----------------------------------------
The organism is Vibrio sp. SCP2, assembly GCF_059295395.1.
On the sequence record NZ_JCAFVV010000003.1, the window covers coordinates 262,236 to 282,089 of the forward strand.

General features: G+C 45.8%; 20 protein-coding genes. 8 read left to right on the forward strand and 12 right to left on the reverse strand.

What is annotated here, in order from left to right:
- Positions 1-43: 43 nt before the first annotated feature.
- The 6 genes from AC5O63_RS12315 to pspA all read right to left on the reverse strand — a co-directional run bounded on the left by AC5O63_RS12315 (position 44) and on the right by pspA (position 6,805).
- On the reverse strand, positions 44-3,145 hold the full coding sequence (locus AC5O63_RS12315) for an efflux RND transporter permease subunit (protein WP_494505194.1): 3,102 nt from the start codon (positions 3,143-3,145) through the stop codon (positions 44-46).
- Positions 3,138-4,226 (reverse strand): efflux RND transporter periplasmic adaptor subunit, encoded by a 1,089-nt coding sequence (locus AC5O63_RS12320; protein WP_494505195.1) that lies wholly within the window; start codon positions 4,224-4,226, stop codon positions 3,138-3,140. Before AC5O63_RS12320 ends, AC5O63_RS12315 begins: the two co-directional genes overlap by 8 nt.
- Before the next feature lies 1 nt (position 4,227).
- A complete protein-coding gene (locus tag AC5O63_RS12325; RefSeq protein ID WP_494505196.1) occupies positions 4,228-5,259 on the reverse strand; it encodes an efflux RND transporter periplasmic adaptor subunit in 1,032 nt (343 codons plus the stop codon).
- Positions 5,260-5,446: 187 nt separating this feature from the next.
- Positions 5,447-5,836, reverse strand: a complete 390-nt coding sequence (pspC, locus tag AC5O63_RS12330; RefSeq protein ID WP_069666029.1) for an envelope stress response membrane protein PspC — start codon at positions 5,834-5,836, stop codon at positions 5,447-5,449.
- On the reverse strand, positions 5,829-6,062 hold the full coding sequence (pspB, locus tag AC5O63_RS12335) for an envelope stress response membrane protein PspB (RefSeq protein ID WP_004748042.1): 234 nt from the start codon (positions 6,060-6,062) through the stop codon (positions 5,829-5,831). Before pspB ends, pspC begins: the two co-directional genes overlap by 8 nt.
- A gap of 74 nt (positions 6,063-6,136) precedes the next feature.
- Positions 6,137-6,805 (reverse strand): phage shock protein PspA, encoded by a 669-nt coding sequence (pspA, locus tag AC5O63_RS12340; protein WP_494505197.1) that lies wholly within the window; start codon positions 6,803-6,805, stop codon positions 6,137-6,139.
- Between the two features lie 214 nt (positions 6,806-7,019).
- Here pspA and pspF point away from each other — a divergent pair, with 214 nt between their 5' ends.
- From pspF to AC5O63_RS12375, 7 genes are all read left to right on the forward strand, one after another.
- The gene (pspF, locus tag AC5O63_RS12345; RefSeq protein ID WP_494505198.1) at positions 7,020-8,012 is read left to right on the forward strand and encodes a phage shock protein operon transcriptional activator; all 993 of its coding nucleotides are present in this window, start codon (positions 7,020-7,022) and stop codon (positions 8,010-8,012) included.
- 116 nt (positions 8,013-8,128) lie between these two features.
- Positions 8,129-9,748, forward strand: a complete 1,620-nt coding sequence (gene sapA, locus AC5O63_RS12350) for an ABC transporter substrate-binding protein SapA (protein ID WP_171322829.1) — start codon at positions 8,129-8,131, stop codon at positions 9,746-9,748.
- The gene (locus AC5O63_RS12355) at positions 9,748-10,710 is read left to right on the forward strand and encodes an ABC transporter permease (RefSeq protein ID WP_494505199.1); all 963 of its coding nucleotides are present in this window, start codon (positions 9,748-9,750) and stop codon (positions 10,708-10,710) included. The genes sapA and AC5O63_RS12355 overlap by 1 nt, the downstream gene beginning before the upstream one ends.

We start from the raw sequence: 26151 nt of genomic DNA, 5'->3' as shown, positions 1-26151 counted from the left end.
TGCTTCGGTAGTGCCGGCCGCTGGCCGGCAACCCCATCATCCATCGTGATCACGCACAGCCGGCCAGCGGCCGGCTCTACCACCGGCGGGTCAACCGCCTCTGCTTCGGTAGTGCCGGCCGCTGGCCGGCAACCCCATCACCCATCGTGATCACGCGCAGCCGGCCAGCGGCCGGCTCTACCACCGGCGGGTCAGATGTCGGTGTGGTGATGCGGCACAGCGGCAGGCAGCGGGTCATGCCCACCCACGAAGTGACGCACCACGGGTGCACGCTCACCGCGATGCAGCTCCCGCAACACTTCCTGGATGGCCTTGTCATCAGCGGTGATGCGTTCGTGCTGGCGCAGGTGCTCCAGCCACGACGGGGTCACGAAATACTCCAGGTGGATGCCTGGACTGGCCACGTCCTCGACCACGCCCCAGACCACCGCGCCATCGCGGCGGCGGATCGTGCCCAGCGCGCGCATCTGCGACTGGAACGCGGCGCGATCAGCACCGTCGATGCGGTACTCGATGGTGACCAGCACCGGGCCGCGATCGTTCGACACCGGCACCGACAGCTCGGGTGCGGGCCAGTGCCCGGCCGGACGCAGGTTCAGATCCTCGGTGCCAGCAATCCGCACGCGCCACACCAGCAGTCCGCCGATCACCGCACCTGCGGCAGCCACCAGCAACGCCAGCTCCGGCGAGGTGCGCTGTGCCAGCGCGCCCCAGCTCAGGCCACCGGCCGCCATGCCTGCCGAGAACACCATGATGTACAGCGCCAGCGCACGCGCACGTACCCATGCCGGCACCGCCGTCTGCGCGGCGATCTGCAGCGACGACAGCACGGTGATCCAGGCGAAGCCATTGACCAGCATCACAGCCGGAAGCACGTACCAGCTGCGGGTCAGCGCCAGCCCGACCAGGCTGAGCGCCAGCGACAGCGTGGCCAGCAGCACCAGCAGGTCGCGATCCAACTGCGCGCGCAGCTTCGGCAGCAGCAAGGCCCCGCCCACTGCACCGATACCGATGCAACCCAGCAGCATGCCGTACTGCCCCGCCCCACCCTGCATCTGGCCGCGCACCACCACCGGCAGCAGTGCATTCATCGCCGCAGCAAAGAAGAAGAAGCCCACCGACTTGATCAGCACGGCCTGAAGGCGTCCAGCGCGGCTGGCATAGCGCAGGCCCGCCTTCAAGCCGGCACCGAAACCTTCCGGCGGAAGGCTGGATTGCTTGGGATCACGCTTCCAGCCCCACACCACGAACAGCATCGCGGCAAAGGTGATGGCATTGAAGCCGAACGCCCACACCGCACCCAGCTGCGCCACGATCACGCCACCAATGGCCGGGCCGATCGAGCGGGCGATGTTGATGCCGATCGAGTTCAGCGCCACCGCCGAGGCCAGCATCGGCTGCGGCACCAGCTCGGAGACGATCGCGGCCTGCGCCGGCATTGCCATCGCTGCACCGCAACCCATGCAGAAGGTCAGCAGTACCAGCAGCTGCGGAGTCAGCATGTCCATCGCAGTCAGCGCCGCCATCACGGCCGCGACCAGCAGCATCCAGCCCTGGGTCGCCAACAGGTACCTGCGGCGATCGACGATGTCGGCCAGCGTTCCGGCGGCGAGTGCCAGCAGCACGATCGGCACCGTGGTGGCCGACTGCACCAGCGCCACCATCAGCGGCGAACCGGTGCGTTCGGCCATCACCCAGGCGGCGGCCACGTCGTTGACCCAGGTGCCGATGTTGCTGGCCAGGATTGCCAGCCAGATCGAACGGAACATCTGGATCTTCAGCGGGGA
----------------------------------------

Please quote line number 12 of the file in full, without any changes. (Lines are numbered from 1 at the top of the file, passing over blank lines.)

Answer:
- Positions 5,447-5,836, reverse strand: a complete 390-nt coding sequence (pspC, locus tag AC5O63_RS12330; RefSeq protein ID WP_069666029.1) for an envelope stress response membrane protein PspC — start codon at positions 5,834-5,836, stop codon at positions 5,447-5,449.